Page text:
Department of Conservation ranger populations are in decline, says Forest & Bird’s Kimberley Collins – and it’s having knock-on effects throughout our delicate ecosystem.
It’s Conservation Week! Over the next five days, New Zealanders will unite in celebration of our nation’s unique and diverse wildlife and wild places. To mark our occasional successes in saving nature from ourselves, why not get amongst it a bit? Nip out for a hike, visit a beach, or go to your local bird sanctuary or native forest.
We have made some good progress in the conservation space. We no longer shoot endangered birds to line the walls of museums and we’ve stopped culling kea. Tieke are back on the mainland, and are even visiting the suburbs of the Aro Valley in Wellington. Kākāpō are slowly edging back from the brink of extinction. And the prospect of making New Zealand predator-free has been raised to the national stage by the government, putting conservation squarely in the spotlight.
But despite what the Department of Conservation would have you believe, it’s not all birdsong, frolicking seal pups, and rare birds being released into the wild.
I’d like to celebrate Conservation Week in my own way. By using it as an opportunity to highlight the plight of one of New Zealand’s most endangered species – the Department of Conservation (DoC) ranger.
DoC rangers are a well-known and much loved species. They play a vital role in a number of our ecosystems. They patrol vast territories, looking after our national parks and marine reserves by controlling pests and weeds to look after our vulnerable native flora and fauna.
Often seen traversing rugged terrain to monitor rare wildlife populations or performing a unique display known as “checking trap lines”, they are one of the most hardworking species in all of New Zealand.
Sadly, their populations are in decline. Over the past seven years, their numbers have decreased by an estimated 20 per cent.
This decrease has already had wide-reaching effects on the Department of Conservation, which manages a third of all land in New Zealand. Just last year, its annual report showed it had failed five of 10 performance measures on pest and weed control.
Native species decline is a big problem for New Zealand. As well as posing a risk to the long-term survival of our unique flora and fauna, our biodiversity crisis also seriously threatens our “clean, green 100% pure” reputation.
We’re still winners in many respects, though. New Zealanders can proudly say we have the highest percentage of threatened species in the world, and the highest rate of biodiversity loss. 80% of our birds, 88% of our lizards, and 72% of our freshwater fish are threatened with extinction. A staggering 985 of our species are threatened with extinction. Another 2772 are at risk.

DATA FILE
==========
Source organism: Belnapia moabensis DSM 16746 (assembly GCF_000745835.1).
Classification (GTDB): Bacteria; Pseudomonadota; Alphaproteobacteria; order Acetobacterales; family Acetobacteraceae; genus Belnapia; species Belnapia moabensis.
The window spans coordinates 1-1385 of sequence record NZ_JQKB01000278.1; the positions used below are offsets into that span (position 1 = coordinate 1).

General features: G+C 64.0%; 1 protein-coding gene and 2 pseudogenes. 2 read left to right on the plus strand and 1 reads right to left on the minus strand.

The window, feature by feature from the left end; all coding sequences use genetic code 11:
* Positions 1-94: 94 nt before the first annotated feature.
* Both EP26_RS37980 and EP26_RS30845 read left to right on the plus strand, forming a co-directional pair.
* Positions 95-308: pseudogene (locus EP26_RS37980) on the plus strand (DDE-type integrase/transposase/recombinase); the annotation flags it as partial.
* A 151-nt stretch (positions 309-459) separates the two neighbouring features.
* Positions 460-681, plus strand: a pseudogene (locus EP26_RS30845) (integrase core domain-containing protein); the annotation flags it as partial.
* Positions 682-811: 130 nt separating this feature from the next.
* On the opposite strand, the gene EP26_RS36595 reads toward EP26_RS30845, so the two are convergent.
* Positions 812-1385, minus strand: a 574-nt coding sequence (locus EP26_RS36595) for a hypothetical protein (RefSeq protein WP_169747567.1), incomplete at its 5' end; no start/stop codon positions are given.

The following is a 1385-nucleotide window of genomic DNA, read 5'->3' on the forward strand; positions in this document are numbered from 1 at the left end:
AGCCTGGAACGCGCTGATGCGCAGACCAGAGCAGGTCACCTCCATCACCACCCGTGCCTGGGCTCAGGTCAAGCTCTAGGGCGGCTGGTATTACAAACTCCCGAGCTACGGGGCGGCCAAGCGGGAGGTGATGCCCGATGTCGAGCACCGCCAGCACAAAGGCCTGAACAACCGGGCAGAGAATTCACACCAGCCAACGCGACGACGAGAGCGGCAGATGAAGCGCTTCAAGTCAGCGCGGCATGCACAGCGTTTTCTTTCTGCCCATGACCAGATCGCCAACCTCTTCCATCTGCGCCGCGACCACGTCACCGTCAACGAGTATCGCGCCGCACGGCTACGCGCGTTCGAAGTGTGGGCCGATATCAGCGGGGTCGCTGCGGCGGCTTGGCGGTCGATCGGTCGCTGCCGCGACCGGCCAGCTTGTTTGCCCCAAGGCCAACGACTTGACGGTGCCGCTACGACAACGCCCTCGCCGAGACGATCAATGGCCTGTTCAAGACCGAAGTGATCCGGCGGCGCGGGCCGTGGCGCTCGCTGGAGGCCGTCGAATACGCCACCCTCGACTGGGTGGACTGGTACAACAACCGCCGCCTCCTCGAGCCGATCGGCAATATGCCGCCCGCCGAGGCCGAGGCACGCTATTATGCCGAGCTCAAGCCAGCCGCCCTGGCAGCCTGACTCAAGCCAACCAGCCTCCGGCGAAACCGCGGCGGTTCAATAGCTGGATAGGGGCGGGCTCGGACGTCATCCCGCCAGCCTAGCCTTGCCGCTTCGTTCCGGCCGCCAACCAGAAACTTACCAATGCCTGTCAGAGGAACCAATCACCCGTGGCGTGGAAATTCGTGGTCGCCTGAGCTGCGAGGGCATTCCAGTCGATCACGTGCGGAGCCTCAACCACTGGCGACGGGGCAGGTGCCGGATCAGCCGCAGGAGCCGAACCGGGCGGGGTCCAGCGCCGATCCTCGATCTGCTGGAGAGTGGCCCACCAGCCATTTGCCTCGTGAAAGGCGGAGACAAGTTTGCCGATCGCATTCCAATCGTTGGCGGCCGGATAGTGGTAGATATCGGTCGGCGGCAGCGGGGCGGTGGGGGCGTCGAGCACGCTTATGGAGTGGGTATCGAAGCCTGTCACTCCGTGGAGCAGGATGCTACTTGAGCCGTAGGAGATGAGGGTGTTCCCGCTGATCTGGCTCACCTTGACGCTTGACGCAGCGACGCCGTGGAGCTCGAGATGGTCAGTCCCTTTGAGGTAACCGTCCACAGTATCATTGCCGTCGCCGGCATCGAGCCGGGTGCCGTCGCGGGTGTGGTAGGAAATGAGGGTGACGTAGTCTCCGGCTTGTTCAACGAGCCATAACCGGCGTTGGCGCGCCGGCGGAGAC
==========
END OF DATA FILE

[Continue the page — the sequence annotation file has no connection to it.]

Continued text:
With just 637 DoC rangers left in the wild, each individual is now responsible for around one and a half of our threatened species, plus four of those considered “at risk”. And as ranger numbers also decline, this responsibility increases.
So what has left our DoC ranger populations in such a sorry state?
The biggest and most persistent threat to our rangers is chronic funding cuts to their department, followed by a severe “restructuring” of their ecosystem that resulted in a loss of expertise from their populations.
In 2009, the Department of Conservation’s budget was slashed by $46 million. In 2013, it lost further $8.7 million. This year, an independent expert found it lost $41.8 million in funding. Though whether or not that counts has been obscured by its confusing funding model.
A good way of visualising this is to think how much you spend keeping your garden in order. DoC has $20 to spend for every hectare of land they manage. That’s around $2 per year for the traditional quarter acre section. Could you take care of your garden on that kind of budget?
To compensate for loss of funding, the DoC ecosystem has adopted a “partnerships” model that aims to fill gaps by utilising volunteer groups and bringing on corporate sponsors such as Meridian, Toyota and Air New Zealand. It’s nice to have corporations profess their support for the work DoC does, but it’s not enough to save the endangered rangers.
Similarly, the Government’s recently announced goal to make New Zealand predator-free by 2050 is a wonderful idea. But the Government expects DoC to compete with charities for private sector money to pay for it. Perhaps the reason the Conservation Week theme is to “join the team” is because they literally can’t afford enough rangers to do it themselves.
Without more DoC rangers, and more funding for the organisation they’re part of, New Zealand’s wildlife and wild places will suffer. Every year, there will be fewer people on the frontlines to protect what’s most valuable about New Zealand. If we let this continue, the DoC rangers are at risk of extinction – and without them, there won’t be much conservation left to celebrate.
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